Total HDS revenue for fiscal 2008 — which ended last quarter — increased 11% to $2.864 billion.

Schmidt said it was specifically EMC that HDS had taken market share from in 2008, citing an IDC study that showed HDS edging to just under 30% market share in high-end disk arrays in 2008 while EMC fell to just over 25%. Schmidt attributed the growth in sales in part to a sales reorganization in February 2008, when former Unisys vice president and general manager of sales and service Randy DeMont was promoted to executive vice president. (Schmidt left EMC, where he worked in the Centera product division, in September for HDS.)

Schmidt added that HDS has seen increased success with its USP-V virtualization controller and storage software in this economy because they can be used to repurpose existing third-party storage. He said 15% of the 12,600 USP and USP-Vs in production so far have third-party storage virtualized behind them.

However, while HDS had a few things to crow about, Hitachi Ltd. did not fare so well, posting a record $8.1 billion loss for the year. That’s not a Hitachi-specific record – that’s the biggest-ever annual loss by a Japanese manufacturer, according to a report by the Associated Press. According to another report released Tuesday morning on the Dow Jones news wires, Standard & Poor’s Ratings Services cut Hitachi Ltd.’s (HIT) ratings to below-average credit quality.

In the meantime, HDS may have something up its sleeve for the Hitachi Content Archiving Platform (HCAP) product based on its acquisition of Archivas in 2007. “Our archive platform will morph into something different over the next year,” said Asim Zaheer, HDS vice president, product and competitive marketing.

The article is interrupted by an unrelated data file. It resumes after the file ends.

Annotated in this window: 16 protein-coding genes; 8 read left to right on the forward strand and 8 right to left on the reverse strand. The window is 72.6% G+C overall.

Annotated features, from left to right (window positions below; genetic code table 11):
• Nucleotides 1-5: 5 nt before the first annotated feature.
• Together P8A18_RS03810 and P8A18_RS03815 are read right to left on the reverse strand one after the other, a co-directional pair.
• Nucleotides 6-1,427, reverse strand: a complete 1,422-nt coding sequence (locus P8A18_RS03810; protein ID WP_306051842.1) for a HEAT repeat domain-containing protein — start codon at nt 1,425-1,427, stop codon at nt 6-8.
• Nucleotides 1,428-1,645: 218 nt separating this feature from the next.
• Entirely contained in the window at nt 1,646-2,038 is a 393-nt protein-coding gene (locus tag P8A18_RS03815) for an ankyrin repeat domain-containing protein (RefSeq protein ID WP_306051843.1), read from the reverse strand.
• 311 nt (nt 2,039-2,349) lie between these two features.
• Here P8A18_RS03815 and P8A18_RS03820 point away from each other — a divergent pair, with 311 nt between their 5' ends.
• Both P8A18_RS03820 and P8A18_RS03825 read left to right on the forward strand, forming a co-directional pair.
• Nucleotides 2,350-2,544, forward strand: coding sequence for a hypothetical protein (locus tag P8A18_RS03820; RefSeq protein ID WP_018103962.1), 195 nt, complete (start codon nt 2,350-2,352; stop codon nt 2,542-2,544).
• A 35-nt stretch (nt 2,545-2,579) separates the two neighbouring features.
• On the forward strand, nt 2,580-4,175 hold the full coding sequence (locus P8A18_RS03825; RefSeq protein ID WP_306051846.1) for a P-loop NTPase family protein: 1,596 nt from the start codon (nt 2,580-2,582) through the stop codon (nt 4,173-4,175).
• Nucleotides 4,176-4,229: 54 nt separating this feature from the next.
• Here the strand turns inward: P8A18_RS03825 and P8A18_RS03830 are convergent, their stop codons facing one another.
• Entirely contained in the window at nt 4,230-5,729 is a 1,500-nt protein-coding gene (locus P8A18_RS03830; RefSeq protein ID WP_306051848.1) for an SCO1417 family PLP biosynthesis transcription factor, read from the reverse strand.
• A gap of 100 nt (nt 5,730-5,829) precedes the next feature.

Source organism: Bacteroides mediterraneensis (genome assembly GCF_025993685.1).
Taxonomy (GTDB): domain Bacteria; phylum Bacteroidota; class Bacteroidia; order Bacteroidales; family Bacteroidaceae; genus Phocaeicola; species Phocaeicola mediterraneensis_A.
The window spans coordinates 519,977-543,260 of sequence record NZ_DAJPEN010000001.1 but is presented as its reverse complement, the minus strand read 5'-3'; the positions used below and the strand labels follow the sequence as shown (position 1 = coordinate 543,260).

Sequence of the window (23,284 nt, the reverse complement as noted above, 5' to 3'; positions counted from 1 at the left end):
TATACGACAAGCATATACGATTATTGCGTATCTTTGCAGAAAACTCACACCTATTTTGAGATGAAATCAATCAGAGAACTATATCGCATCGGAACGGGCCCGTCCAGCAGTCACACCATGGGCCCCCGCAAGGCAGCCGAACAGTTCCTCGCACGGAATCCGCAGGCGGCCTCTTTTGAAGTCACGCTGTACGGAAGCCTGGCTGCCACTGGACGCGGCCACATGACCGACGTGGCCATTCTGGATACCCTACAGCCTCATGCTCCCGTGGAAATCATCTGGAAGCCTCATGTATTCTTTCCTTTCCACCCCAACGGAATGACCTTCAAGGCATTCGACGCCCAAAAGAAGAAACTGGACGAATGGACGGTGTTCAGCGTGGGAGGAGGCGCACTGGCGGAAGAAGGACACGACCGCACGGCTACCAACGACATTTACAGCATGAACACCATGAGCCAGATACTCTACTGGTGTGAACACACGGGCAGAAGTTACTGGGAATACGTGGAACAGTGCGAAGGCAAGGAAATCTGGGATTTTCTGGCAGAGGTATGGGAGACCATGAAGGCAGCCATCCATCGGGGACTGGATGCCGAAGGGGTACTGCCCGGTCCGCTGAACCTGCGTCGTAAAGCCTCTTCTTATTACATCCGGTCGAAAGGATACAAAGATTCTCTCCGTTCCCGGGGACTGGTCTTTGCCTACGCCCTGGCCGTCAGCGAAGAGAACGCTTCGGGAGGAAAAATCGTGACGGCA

HCAP is already touted by HDS as a unified repository for multiple federated sources of content. HCAP uses a hierarchical file system, making it different from object-based or content-addressable storage (CAS) products, like Caringo Inc.’s CAStor or EMC’s Atmos or Centera. However, given the “federation” aspect of HCAP (also a hot buzzword at this year’s EMC World in discussions of cloud storage), my guess would be a scale-out system for active unstructured content in addition to where HCAP is already positioned, in secondary storage archiving. Zaheer would neither confirm or deny my suspicions.


June 9, 2009  3:23 PM

EMC’s Tucci to Data Domainers: You’ll like it here

Dave Raffo Dave Raffo Profile: Dave Raffo

EMC CEO Joe Tucci reached out again to Data Domain today – not to increase his company’s offer but in an open letter telling Data Domain employees they are better off with EMC than rival NetApp.